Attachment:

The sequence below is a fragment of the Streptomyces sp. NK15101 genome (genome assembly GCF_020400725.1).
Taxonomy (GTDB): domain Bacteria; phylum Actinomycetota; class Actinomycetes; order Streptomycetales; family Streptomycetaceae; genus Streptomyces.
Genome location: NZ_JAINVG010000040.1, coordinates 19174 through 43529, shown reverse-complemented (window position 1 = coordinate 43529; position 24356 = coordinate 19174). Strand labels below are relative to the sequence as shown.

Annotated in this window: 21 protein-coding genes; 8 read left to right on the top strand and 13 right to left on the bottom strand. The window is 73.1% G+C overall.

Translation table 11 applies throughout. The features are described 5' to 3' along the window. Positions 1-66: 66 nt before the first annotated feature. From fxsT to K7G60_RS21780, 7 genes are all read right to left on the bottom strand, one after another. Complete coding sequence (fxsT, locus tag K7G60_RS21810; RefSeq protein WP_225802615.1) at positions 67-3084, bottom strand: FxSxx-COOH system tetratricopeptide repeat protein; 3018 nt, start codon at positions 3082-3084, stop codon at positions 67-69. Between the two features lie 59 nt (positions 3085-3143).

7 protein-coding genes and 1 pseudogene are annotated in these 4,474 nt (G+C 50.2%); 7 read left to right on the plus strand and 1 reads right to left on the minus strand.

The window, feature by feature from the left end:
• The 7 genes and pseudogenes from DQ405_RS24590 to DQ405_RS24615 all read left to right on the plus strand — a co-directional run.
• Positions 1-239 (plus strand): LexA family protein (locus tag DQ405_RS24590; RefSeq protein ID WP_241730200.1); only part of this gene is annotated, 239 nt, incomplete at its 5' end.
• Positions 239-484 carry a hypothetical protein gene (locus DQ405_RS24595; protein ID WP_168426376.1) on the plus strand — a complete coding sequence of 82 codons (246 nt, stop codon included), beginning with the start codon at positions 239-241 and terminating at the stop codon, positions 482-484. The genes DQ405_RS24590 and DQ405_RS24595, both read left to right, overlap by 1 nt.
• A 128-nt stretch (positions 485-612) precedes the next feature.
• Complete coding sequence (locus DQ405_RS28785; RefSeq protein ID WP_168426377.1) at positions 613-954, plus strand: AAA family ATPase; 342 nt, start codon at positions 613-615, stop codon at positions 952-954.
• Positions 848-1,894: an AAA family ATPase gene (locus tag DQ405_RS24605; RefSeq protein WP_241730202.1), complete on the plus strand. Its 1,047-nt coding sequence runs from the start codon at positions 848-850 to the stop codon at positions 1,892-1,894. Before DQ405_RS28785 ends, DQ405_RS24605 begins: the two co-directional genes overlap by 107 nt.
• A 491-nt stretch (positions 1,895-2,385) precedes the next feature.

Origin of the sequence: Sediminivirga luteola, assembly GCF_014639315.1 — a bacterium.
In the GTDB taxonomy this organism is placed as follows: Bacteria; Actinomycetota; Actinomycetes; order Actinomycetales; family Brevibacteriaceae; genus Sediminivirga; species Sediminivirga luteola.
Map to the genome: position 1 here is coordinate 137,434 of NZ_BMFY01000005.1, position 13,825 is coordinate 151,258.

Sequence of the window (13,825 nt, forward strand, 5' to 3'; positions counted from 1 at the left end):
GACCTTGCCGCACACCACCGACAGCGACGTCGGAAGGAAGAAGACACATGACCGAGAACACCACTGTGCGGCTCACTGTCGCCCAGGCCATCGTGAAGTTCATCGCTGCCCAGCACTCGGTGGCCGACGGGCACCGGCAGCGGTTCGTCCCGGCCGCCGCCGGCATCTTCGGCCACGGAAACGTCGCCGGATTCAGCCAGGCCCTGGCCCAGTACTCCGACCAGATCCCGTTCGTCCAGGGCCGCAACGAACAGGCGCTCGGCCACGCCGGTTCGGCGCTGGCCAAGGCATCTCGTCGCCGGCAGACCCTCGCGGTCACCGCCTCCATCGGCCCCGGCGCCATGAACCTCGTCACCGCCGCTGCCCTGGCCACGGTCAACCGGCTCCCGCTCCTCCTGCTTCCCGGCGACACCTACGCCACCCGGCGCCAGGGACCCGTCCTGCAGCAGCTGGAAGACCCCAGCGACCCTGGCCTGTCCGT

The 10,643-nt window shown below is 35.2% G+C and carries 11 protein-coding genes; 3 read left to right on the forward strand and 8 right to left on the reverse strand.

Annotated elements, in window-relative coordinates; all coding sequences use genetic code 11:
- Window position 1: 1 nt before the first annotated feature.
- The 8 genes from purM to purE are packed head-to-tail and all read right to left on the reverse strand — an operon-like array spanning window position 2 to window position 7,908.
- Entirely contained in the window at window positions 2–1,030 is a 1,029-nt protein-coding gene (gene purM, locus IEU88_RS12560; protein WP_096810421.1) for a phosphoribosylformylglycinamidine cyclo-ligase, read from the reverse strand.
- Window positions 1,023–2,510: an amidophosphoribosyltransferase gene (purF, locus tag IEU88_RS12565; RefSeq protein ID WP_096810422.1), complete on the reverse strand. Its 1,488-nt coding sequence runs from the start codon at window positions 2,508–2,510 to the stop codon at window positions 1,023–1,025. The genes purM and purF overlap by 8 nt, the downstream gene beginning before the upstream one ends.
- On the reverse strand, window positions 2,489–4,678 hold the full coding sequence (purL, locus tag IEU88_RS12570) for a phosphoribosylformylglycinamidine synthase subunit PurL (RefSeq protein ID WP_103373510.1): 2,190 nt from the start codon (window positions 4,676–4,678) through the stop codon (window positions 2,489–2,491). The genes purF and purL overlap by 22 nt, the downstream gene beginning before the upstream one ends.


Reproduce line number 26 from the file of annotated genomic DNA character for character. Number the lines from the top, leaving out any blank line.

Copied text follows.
- On the reverse strand, window positions 2,489–4,678 hold the full coding sequence (purL, locus tag IEU88_RS12570) for a phosphoribosylformylglycinamidine synthase subunit PurL (RefSeq protein ID WP_103373510.1): 2,190 nt from the start codon (window positions 4,676–4,678) through the stop codon (window positions 2,489–2,491). The genes purF and purL overlap by 22 nt, the downstream gene beginning before the upstream one ends.